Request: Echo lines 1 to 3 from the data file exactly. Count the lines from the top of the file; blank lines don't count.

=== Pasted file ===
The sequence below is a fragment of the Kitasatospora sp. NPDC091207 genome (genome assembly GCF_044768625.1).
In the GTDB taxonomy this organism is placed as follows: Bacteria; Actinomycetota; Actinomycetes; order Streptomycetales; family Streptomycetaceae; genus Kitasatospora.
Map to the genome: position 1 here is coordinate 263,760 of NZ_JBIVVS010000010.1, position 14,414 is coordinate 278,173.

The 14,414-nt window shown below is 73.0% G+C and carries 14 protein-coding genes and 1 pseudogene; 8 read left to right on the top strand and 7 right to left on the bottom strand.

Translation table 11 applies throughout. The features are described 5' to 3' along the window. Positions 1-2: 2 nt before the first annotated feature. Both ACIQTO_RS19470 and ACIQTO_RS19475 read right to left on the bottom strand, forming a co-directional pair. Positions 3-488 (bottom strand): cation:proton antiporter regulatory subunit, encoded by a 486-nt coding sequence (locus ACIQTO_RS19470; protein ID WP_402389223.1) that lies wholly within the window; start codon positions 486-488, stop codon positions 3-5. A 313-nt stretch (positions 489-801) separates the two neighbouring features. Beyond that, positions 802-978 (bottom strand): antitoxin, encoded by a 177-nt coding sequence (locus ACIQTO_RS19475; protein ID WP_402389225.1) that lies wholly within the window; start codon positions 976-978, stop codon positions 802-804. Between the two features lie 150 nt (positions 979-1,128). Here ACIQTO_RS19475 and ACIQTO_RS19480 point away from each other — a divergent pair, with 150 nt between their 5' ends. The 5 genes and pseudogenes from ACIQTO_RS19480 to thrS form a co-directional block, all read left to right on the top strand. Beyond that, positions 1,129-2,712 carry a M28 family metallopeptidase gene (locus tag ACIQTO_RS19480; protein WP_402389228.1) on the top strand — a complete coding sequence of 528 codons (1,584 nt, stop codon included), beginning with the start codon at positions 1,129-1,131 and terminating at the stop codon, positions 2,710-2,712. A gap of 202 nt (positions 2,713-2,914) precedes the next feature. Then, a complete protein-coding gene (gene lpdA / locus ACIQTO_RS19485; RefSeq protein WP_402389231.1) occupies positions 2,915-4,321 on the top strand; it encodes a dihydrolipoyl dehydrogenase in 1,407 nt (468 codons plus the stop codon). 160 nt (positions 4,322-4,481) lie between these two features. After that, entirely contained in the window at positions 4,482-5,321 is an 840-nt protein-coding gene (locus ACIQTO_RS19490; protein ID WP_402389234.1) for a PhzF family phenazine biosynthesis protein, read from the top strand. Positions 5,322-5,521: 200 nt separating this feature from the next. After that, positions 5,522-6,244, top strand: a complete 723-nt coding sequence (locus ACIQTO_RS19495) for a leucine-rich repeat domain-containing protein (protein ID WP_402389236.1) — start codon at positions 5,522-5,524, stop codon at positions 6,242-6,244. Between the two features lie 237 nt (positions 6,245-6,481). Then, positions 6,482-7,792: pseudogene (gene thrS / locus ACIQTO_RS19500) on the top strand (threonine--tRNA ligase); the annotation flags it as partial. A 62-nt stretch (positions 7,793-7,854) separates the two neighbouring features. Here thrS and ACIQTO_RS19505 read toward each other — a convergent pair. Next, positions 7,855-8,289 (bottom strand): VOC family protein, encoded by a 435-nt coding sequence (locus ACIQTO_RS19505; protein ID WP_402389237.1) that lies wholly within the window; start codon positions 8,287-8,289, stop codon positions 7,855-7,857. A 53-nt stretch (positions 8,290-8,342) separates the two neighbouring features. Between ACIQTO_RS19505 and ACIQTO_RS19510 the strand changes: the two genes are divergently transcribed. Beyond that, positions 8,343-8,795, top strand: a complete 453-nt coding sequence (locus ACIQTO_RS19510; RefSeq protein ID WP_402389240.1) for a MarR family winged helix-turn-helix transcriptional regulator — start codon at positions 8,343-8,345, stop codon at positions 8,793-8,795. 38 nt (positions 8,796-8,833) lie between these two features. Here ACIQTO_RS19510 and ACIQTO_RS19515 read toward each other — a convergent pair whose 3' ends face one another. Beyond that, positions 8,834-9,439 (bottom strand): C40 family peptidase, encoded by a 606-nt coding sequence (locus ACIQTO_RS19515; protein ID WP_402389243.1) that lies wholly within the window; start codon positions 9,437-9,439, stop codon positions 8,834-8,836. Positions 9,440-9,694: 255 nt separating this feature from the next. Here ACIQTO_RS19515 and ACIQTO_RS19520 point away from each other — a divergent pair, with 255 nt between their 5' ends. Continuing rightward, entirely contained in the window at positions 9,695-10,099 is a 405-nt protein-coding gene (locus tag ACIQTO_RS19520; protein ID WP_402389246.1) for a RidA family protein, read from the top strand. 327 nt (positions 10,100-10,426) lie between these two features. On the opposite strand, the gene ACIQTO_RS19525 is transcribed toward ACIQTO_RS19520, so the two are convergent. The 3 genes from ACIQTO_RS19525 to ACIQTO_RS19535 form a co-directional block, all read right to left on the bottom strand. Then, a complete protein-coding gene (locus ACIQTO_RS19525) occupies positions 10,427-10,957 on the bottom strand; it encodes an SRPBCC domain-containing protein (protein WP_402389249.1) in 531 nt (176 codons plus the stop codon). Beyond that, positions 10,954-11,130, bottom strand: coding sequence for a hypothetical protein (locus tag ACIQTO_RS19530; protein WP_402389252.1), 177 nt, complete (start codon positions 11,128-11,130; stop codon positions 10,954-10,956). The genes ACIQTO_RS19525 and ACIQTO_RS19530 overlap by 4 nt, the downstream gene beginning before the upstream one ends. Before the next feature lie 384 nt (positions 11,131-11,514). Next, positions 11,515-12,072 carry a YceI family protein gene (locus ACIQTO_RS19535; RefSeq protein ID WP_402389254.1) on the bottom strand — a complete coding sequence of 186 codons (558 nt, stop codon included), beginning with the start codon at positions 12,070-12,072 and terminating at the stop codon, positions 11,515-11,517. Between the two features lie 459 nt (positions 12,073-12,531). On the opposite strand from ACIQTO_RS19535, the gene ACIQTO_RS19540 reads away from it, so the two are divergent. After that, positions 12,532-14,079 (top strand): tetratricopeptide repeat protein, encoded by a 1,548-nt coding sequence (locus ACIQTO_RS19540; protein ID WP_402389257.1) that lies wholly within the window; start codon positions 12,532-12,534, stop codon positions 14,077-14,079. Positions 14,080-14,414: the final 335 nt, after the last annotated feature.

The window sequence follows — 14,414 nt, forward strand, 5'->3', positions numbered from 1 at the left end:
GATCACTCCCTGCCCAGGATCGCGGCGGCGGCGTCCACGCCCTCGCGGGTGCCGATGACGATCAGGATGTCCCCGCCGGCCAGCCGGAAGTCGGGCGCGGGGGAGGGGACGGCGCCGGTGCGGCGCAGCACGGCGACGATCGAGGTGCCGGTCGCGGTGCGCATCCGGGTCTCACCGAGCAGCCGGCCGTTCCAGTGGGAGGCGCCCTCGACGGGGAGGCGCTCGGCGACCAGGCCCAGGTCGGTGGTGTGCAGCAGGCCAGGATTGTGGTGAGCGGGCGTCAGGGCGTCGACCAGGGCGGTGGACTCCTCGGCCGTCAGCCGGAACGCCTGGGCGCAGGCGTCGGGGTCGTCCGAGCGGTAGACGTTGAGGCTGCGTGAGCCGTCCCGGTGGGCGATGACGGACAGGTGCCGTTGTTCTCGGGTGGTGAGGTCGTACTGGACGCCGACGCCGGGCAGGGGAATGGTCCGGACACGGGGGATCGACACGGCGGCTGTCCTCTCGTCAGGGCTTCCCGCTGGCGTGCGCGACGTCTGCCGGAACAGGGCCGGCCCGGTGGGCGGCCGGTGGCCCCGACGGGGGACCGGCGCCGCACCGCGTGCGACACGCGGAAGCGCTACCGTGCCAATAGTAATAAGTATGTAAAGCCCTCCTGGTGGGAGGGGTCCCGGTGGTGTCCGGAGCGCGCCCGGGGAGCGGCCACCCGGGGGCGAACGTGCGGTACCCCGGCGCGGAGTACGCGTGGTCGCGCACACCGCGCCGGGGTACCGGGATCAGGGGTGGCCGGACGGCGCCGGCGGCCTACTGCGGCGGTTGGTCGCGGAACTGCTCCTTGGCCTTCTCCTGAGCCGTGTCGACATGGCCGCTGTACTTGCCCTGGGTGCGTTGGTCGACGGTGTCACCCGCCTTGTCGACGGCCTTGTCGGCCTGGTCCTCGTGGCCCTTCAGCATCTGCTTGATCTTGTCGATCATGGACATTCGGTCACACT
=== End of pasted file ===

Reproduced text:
The sequence below is a fragment of the Kitasatospora sp. NPDC091207 genome (genome assembly GCF_044768625.1).
In the GTDB taxonomy this organism is placed as follows: Bacteria; Actinomycetota; Actinomycetes; order Streptomycetales; family Streptomycetaceae; genus Kitasatospora.
Map to the genome: position 1 here is coordinate 263,760 of NZ_JBIVVS010000010.1, position 14,414 is coordinate 278,173.